May 11th, 2012
Posts Tagged ‘Work wear’
On Any Sunday (Brown 1971), the famous 1971 motorcycle documentary, has been shopped to death. Over the years, gent bloggers have obsessed over the film’s motorcycles, wax jackets, leather boots and Steve McQueen footage. Coming late to this movie, I gravitated to the section dealing with the six day international motorcycle trial in Spain. As a randonneur, I appreciate any sporting event that emphasizes endurance, durable clothing, modest rewards and an ethos of self reliance (riders must maintain their own machines during the race).
Here are a few of my favorite small details from On Any Sunday:
Anorak and jockey goggles over eyeglasses
Add housekeeping to the list of archival chores I’d rather perform in the past. Not only do the tasks look simpler (limited activity, fixed locations), they seem to require a heightened, more thoughtful level of dress and grooming. Of course, I’d advocate for an individualized chore uniform. Aprons or multi-pocketed work jackets add a traditional, protective layer. But I’d extend my outfit to include sturdy lace-up shoes, a nice wool waistcoat and a more archival (washable, reusable) version of the 19th century printers’ oversleeve in cotton poplin.
For a practical manual on housekeeping in the past and present, see: Home Comforts: The Art and Science of Housekeeping by Cheryl Mendelson.
CKK0829, University of Washington Libraries, Special Collections Division
CKK0702, University of Washington Libraries. Special Collections Division
CKK0481, University of Washington Libraries. Special Collections Division
KIN056, University of Washington Libraries. Special Collections Division
D. Kinsey 66, University of Washington Libraries. Special Collections Division
KIN048, University of Washington Libraries. Special Collections Division
Following up on my post from last week on the search for a modern logging smock, I’m posting a few more images from Clark and Darrius Kinsey photograph collection from the University of Washington. Given the current detachment of workwear fashion from functional use (which, in the end, seems fine), it’s nice to revisit the workwear look in its original context.
If you like these images, you can order prints or higher resolution digital files directly from the UW Special Collections department here.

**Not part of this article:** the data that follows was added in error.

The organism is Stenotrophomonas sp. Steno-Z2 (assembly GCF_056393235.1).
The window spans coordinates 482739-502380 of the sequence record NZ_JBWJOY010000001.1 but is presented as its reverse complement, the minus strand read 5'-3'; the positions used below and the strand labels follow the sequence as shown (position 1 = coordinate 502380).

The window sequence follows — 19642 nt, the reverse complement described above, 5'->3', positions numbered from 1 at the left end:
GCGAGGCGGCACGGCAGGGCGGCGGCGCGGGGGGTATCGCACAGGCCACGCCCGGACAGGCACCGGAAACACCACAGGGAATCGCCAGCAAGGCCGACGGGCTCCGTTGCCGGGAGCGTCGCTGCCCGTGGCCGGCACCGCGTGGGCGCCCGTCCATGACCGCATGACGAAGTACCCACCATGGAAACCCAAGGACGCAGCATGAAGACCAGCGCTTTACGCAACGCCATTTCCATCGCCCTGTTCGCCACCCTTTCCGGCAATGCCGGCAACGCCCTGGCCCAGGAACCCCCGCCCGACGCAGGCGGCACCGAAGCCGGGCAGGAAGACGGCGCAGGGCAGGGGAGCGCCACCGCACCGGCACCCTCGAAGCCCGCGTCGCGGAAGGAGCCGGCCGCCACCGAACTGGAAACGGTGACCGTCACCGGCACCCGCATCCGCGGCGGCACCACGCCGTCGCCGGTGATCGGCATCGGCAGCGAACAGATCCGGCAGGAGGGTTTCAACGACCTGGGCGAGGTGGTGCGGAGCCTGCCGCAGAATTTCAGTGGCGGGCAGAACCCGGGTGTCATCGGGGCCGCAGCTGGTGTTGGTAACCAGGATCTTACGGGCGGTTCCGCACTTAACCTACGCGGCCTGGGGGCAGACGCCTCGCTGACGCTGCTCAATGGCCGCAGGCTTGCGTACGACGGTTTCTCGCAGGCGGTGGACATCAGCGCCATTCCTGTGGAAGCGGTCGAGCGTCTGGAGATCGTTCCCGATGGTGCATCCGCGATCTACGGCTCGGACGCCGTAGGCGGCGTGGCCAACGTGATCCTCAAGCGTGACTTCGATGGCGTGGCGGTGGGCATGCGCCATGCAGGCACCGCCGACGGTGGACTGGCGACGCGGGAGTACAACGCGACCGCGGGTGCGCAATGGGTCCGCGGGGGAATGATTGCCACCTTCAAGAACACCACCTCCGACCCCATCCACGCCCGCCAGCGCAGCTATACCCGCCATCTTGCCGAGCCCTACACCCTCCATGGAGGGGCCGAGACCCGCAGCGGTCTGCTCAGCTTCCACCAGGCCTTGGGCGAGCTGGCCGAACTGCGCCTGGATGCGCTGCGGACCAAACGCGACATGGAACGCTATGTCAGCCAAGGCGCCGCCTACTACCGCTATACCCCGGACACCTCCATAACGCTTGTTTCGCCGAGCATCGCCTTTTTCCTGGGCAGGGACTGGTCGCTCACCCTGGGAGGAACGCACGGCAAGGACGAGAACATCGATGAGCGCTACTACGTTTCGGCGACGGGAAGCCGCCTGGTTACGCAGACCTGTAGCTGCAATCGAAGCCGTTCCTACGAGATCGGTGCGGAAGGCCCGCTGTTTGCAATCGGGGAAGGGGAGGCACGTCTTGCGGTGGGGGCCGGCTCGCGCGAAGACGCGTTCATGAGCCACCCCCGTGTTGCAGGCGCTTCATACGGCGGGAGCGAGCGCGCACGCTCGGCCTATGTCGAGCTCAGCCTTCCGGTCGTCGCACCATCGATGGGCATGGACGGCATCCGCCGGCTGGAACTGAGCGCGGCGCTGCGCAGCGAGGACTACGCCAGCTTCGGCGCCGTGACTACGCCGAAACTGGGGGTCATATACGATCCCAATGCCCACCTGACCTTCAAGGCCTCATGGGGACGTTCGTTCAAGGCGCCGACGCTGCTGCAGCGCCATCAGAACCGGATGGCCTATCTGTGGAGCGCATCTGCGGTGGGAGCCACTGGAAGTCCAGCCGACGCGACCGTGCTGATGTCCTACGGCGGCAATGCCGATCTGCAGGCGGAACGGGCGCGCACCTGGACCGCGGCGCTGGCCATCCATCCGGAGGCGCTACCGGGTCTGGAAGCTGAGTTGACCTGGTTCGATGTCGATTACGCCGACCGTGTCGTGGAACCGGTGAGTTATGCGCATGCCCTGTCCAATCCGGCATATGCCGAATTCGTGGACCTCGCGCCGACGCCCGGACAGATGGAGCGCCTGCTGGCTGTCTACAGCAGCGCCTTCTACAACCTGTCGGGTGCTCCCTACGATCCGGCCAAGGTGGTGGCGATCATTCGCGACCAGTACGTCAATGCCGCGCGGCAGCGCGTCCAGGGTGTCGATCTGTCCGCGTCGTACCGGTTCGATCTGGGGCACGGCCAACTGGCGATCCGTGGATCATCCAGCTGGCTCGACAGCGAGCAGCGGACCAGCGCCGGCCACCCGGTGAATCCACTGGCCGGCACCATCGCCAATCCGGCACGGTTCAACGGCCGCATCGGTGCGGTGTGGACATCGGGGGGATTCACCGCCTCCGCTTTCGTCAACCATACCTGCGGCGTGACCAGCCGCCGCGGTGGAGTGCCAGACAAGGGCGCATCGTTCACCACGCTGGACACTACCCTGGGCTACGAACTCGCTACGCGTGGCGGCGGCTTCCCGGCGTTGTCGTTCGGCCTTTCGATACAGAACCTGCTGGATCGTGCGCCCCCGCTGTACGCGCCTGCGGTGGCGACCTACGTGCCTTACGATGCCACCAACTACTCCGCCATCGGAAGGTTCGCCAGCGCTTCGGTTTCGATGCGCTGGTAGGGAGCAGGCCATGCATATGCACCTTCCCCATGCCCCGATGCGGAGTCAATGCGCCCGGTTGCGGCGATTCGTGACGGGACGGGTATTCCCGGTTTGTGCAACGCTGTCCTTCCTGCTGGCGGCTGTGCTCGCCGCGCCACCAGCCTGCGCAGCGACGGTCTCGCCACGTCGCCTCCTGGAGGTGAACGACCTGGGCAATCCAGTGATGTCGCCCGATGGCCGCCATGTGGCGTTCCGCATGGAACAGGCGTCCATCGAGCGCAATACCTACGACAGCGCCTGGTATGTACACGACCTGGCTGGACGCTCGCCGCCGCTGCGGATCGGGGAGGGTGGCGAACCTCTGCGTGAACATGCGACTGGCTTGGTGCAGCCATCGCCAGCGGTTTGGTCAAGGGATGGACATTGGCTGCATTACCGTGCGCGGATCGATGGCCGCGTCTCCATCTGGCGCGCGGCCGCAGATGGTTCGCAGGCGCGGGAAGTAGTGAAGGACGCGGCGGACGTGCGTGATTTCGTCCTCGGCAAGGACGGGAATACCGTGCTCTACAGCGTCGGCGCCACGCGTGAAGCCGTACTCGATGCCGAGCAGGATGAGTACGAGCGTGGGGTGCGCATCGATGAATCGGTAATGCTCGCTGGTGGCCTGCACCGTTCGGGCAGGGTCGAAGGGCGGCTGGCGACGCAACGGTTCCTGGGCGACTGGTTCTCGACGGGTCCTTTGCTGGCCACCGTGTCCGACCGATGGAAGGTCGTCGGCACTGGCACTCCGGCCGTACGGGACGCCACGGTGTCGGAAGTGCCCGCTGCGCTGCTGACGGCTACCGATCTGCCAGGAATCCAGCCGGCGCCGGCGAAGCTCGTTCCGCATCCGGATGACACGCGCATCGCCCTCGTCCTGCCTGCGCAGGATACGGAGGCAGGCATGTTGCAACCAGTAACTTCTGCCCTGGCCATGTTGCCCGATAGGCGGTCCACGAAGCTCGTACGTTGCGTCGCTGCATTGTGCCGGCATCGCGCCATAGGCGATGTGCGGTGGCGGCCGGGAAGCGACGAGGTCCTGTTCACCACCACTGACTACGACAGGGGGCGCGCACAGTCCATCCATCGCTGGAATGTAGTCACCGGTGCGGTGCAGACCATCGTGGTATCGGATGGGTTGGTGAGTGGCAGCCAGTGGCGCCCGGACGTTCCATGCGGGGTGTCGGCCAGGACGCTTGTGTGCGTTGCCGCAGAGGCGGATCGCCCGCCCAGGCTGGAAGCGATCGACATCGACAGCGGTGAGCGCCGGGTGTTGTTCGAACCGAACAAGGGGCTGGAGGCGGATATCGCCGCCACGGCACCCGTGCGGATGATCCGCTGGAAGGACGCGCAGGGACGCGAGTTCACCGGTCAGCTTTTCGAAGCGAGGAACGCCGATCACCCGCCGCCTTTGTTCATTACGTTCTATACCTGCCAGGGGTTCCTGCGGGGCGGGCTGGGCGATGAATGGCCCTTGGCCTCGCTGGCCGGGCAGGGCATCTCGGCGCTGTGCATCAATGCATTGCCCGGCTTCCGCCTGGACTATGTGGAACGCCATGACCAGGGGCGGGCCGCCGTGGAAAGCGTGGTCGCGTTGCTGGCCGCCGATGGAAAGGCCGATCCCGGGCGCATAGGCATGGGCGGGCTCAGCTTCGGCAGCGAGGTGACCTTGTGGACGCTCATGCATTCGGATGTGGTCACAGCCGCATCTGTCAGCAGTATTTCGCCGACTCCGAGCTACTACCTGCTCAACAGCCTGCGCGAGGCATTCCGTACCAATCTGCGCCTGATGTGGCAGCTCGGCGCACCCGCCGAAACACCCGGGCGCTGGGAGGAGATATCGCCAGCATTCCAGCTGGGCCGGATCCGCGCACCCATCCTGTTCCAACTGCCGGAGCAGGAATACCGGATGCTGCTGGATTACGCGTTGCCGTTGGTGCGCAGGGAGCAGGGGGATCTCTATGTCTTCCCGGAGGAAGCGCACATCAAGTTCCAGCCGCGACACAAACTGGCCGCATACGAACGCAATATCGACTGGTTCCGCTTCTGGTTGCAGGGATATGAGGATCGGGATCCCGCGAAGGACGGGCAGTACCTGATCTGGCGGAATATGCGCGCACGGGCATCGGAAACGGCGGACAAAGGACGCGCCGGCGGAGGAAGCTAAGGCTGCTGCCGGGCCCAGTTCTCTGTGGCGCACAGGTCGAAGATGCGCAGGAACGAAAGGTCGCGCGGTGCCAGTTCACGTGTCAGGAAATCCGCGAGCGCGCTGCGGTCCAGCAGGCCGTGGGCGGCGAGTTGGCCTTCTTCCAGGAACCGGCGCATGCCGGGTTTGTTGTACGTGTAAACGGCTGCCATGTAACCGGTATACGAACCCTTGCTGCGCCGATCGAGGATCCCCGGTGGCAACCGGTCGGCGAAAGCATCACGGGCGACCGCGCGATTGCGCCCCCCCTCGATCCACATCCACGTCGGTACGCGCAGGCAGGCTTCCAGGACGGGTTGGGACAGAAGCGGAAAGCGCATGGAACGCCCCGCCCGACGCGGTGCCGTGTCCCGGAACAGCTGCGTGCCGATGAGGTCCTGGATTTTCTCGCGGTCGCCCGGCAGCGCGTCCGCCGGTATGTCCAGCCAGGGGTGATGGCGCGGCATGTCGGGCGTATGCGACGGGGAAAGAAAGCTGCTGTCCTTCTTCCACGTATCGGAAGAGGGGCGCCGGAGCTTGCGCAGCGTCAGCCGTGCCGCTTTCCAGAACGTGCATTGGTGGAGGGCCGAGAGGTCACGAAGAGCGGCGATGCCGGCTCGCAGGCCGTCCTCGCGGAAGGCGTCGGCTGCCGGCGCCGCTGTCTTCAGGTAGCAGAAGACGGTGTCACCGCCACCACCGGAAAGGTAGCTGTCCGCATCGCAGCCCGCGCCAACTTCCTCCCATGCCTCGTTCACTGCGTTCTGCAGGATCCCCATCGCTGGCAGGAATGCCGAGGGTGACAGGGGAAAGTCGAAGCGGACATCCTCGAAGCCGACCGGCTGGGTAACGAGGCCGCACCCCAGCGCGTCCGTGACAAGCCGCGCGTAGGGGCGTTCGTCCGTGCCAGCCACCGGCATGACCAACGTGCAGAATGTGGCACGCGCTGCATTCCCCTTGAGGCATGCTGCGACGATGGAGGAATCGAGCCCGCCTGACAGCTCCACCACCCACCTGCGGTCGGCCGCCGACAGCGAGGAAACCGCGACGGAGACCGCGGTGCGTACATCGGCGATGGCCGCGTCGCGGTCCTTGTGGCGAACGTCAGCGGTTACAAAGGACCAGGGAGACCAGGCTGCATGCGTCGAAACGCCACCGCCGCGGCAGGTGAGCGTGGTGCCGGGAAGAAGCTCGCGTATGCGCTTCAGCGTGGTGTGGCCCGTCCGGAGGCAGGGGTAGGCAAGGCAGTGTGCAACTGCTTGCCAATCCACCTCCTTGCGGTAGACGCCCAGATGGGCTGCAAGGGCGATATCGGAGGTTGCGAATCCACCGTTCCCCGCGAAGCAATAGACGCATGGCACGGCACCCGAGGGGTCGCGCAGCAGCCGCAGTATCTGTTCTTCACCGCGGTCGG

A few weeks ago, some friends and I ventured out to workwear supplierRobert Supply Co. to document the store’s more exotic product offerings and collect archival footage. Although Roberts is an official (and well stocked) Filson dealer, the store specializes in logging equipment, industrial clothing and related supplies (translated into the vernacular by timber framing friend, Tom).
If Archival Clothing were a brick and mortar store, I’d design it to have the floor layout and cheery but serious feel of Roberts (maybe minus the large scale Carhart and Filson murals on the facade of the building).
Unlike a boutique featuring workwear in a gallery type setting (with exaggerated spacing between displayobjects), Roberts packs all its merchandise into organized, tightly packed, ceiling height shelving units. Handwritten signs note price and size offerings. The overall look is that of a Carnegie library for work clothing.
Full Roberts Supply Co. photo set on flickr.
Spotted these classic looking Red Wing “Gentleman Traveler” boots at Baker’s Boots and Clothing in Eugene, Oregon. The boots are part of the Red Wing Heritage Lifestyle Range. As soon as we saw the boots, Tom and I devised a plan to bank loose quarters in a jar to fund a few pairs (figuring that the slo-motion accrual of small change would be fine since this boot style would most likely stay in the Red Wing product range for years to come). As it turns out, the boots do not come in my size ( smaller than size 7), so I’m preempting my savings plan and disavowing my connection to the heritage lifestyle movement.
Today, both Tom and Eric were wearing great old true-use work boots which pretty much negated their need for future work boot purchases.
Eric’s Red Wing work boots (work well for standing on concrete)
Tom’s Gokey Chukkas (garage sale purchase)